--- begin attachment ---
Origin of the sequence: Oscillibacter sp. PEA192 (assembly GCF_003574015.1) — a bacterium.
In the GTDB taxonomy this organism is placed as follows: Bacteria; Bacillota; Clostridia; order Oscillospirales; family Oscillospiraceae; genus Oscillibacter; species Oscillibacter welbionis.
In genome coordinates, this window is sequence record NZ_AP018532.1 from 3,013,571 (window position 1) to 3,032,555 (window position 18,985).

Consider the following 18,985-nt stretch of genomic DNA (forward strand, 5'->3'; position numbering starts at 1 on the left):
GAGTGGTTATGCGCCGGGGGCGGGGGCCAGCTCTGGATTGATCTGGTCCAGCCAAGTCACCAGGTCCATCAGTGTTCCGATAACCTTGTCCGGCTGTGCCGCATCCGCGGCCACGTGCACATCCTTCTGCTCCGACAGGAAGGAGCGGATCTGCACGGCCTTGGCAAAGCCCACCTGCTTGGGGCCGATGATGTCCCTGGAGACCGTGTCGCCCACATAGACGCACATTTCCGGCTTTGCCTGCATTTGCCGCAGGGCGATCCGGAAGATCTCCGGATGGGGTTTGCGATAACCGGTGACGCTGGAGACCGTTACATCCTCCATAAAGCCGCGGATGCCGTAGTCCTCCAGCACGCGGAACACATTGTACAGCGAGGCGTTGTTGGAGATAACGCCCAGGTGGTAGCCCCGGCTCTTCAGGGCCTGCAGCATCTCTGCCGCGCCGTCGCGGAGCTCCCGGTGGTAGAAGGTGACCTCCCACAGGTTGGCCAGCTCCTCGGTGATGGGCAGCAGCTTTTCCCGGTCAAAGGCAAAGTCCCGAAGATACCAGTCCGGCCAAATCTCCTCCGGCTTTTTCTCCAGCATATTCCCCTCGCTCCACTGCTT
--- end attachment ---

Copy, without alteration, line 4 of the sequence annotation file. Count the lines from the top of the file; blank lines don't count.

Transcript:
Consider the following 18,985-nt stretch of genomic DNA (forward strand, 5'->3'; position numbering starts at 1 on the left):